As a teenager, I used to watch Sex and the City with Mom. We got it on TBS, which scrubbed each episode to a PG-13 rating and, as a result, a seventeenish-minute runtime. It was one of the things that brought us together, different as she and I were, going through menopause and puberty, respectively. Samantha’s breast-cancer storyline hit close to home for us; almost every woman in Mom’s family faced cancer and chemo. Carrie’s ascent as a newspaper columnist and book author helped Mom understand the kind of career I wanted. Sex and the City will always be my go-to comfort show, if only because I shared it with Mom.
I’m a sentimental person; I still keep in my closet a Dolce & Gabbana shirt I bought in 2012, even though I’d get canceled if I wore it —if I could even squeeze into it—in 2022. So when And Just Like That finally dropped, I felt as giddy as I was on the eve of my college reunion. I whipped up a cosmopolitan and settled into my couch. For a moment, I imagined Mom was sitting next to me, sipping a second coupe glass, beginning a new chapter with me and our old friends.
To my surprise, And Just Like That granted my wish: It revealed itself to be a show about loss. Carrie’s husband, the notorious Mr. Big, dies of a heart attack in the first episode. Then, throughout the season, Carrie must navigate what comes next: living alone in their marital apartment, selling a home that feels haunted, deciding what to do with Big’s ashes, and reentering society (and the dating pool) as a widow. A secondary loss, though still keenly felt, is that of Samantha, who had a falling out with Carrie and moved to London for a job. Carrie gets to text Samantha, at least; she seldom receives responses and is more often left on read. But Big gives no reply at all, no sign he’s heard her calls or cries, not as a box of cremains next to her Manolos. In her closet, as ever, is where Carrie keeps what she most loves.
As I write this, we’re a few days away from And Just Like That ’s season finale. I’ve kept up with the show because I do, in fact, like it. Though I still demand a return to the acerbic ’90s Miranda , I love Charlotte as the comedy MVP, and I want to learn more about the new secondary characters, if there will be a second season. As for Carrie—our problematic fave, she who bought Vogue instead of dinner in her twenties, the queen of bad romantic decisions in her thirties—I fear I still relate to her despite myself. Though she matures physically and emotionally in And Just Like That , her storyline feels classically Sex and the City , in vogue in its timelessness: To lose the love of her life, to lose a big kind of love after years of writing about it, reflects an emotional journey that’s relevant in any age—and, as I’ve learned, at any age. What comes next? Carrie asks herself, and I want to know the answer too.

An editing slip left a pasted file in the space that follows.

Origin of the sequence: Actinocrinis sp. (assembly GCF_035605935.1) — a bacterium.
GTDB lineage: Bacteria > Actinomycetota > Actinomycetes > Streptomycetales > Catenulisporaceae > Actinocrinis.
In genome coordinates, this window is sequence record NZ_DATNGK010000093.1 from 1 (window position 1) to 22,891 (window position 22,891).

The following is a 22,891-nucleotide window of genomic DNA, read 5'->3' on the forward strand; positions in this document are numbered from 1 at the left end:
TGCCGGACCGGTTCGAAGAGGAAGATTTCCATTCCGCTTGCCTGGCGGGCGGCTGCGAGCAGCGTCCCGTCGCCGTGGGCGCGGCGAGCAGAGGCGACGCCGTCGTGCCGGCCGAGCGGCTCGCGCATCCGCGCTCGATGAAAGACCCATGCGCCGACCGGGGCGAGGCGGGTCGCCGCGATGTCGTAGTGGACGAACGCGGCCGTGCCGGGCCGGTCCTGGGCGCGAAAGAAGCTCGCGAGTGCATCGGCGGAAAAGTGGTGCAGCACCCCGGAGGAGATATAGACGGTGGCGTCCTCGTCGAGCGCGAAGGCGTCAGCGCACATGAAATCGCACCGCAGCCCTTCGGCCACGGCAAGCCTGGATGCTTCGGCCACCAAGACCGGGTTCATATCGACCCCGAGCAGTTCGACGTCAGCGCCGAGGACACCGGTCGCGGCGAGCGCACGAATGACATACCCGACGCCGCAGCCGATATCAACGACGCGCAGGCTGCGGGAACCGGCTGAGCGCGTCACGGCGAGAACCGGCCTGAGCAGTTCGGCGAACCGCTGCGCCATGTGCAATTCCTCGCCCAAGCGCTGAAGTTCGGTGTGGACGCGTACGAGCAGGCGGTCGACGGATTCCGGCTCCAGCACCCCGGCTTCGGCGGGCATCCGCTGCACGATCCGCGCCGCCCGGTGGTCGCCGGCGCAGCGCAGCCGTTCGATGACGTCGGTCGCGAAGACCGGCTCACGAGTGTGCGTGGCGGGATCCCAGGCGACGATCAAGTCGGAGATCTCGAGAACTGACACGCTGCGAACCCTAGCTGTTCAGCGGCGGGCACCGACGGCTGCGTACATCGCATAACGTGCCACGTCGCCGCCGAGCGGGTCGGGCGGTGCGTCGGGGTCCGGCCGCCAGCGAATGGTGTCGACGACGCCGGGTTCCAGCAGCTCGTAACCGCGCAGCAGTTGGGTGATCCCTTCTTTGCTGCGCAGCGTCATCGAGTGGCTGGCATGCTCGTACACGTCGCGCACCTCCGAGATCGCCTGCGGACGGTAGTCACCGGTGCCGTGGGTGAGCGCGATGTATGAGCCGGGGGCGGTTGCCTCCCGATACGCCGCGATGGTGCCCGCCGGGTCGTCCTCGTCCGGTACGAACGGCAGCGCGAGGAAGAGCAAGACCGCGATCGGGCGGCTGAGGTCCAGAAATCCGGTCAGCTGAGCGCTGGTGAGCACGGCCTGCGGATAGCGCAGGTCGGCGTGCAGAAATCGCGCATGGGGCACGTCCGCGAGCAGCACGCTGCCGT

I’ve appreciated the way her mourning is written throughout the show. As a television character, Carrie has the privilege of TV time. She gets to skip months of physical therapy post–hip surgery with a convenient cut of the camera. She gets to write and finish a new book alongside a one-minute montage of the passing seasons. (Jealous!) The rest of us, on the other hand, must wade through each strange day of our lives, always carrying our grief.
Then again, so does Carrie. And Just Like That doesn’t totally cheat her or its audience out of the grieving—I don’t want to say process , because that might imply an end to the thing. Grief is, I’ve learned so far , this unleaving and somehow quotidian thing. In Carrie, I see the same, all that unexpressed love for a lost loved one woven into the new ways she moves and dresses. As ever, Carrie tells stories best with her clothes, wearing Big’s suit jackets as coats and capes, as armor. With her friends, her counsel takes on a tenor wizened by loss: When Miranda says she’d rather be alone than stay married, Carrie reminds her, “Alone in theory is very different than alone in reality.” When Charlotte, overwhelmed by change, asks, “What is wrong with people just staying who they were?” Carrie replies, “Some of us don’t have that luxury.”